Investing in the next generation

Visionaries in the organic sector are investing in efforts to groom the next generation of organic researchers.

Clif Bar Family Foundation’s Seed Matters™ initiative to fund four fellowships totaling $500,000 for four Ph.D. students studying plant breeding in North Carolina, Texas, Washington, and Wisconsin is designed not only to improve seed for today’s organic farmers, but is seen as investing in leaders for the future.

The five-year grants, announced in 2013, are designed to help narrow the funding gap between plant biotechnology and organic seed research by supporting tomorrow’s organic plant breeders.

A case in point: Currently there are no organic seeds for organic cotton production. One fellowship was awarded to doctoral student Ryan Gregory, whose research focuses on breeding cotton for drought and salt tolerance for organic producers. This research also is working on efficient methods for screening conventional and organic cotton for contamination from genetically modified organisms (GMOs). His research is guided by Dr. Jane Dever of Texas A&M, a cotton breeder, and project leader of the Cotton Improvement Program at Texas A&M AgriLife Research in Lubbock. 

Another fellowship was awarded to Zachary Jones, whose work at North Carolina State University focuses on breeding organic corn varieties to resist contamination from GE corn pollen. His research is under the guidance of Dr. Major Goodman, the leading expert on the classification and use of the diverse genetic resources for corn.

The third fellowship was granted to Claire Luby, who is breeding organic carrots at the University of Wisconsin-Madison, and examining the impact of patents on plant genetic diversity. Her fellowship is managed by Dr. Irwin Goldman, professor and chair of Horticulture at the University of Wisconsin-Madison and a faculty member in the Plant Breeding and Plant Genetics Program.

The fourth fellowship went to Louisa Winkler, whose work at Washington State University involves breeding new organic oat and wheat varieties to enhance economic and environmental performance in western Washington. Her advisor is Dr. Stephen Jones, whose focus is the breeding of improved wheat and other small grain varieties for low-input and organic systems.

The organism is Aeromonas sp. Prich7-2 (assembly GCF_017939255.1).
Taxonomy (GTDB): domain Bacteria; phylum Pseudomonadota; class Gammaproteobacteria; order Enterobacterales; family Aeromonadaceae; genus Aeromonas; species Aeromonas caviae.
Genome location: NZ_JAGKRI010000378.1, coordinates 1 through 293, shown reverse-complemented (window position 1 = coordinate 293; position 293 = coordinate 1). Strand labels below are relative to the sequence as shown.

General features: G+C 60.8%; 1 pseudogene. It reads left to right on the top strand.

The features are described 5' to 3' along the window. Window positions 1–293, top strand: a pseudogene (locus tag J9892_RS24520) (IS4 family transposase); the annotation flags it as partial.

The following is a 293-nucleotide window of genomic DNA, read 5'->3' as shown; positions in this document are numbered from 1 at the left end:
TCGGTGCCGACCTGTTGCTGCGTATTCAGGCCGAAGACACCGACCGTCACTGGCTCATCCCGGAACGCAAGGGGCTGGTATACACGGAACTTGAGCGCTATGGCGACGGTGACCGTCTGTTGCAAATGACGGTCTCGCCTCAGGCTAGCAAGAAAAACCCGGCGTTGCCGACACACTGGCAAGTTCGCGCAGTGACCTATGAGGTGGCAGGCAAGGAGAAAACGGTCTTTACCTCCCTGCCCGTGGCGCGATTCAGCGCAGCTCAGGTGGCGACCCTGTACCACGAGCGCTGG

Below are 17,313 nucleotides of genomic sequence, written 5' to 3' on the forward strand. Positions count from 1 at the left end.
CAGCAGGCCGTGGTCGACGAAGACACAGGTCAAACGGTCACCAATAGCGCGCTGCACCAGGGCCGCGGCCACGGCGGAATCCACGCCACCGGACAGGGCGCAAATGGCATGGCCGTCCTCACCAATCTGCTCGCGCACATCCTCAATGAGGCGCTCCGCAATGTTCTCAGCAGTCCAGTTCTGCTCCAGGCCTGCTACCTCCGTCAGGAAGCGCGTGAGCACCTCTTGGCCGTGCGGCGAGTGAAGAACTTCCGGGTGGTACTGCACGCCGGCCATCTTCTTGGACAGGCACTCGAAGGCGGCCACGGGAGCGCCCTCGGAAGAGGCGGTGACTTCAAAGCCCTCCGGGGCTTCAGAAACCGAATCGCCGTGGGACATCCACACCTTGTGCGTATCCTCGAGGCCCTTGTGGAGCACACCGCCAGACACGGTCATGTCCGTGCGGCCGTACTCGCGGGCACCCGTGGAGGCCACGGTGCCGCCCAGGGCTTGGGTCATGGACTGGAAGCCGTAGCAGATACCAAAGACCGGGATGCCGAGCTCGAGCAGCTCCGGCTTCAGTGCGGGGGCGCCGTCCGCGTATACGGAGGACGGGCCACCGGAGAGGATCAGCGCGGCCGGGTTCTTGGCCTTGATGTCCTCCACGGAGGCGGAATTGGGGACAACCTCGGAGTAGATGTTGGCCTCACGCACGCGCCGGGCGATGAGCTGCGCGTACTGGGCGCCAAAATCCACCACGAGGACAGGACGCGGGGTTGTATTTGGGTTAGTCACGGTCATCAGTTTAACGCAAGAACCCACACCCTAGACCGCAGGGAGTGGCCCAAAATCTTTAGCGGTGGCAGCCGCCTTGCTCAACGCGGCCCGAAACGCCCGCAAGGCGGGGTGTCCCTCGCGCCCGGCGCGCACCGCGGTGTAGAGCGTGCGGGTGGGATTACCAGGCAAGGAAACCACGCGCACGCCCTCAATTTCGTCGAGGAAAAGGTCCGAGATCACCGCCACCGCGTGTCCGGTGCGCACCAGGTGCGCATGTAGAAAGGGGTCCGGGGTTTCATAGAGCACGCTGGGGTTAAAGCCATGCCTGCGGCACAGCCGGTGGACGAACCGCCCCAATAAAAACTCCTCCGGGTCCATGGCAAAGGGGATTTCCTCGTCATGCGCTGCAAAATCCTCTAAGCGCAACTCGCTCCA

Joining as financial collaborators in Seed Matters’ research initiatives have been Annie’s Inc., Bejo Seeds, Earthbound Farm, EILEEN FISHER, High Mowing Organic Seeds, Organically Grown Company, Organic Valley, Vitalis Organic Seeds, and Whole Foods Market.

In addition, co-ops that are part of the National Co+op Grocers (NCG) have also partnered with Seed Matters to work to improve the viability and availability of organic seed. Seed Matters, with support from NCG co-ops, Organic Valley, Annie’s and Earthbound Farm, has sponsored organic farmer trainings in seed production and crop improvement. It has launched fellowships in organic plant breeding and funded 13 graduate students, returning public seed research to the public good. Also, the initiatives provide support for communities to launch local seed swaps, launch free seed libraries, and plant seed-saving gardens.

Endowing chairs at universities

More recently, Clif Bar and Organic Valley this past June named the University of Wisconsin-Madison (UW-Madison) as the recipient of the nation’s first endowed chair focused on plant breeding for organic crops.

To be funded in perpetuity with a $1 million gift from the two companies and matched by a $1 million gift from UW graduates John and Tashia Morgridge, the endowment will fund research to develop crop varieties adapted to organic systems.

UW-Madison was selected due to its history as a land-grant public university committed to serving rural communities and the public good. UW-Madison’s College of Agricultural and Life Sciences has been a leader in organic agricultural innovation—supporting Wisconsin’s organic farms and researching organic systems including dairy, vegetable production, and forage. Recent discoveries include a new sweet corn variety adapted to organic farming systems. It is also home to the nation’s largest plant breeding research program.

To further the endowed chair initiative, Clif Bar is working with other organizations to raise an estimated total of $10 million by 2020 to fund chairs dedicated to organic plant breeding.

The aim is not to tell universities to concentrate on particular breeding for what the individual companies making the investment want specifically. Rather, investors are putting a stake in the ground to show that organic is not a fad, but is worthy of funding to further move organic production forward.//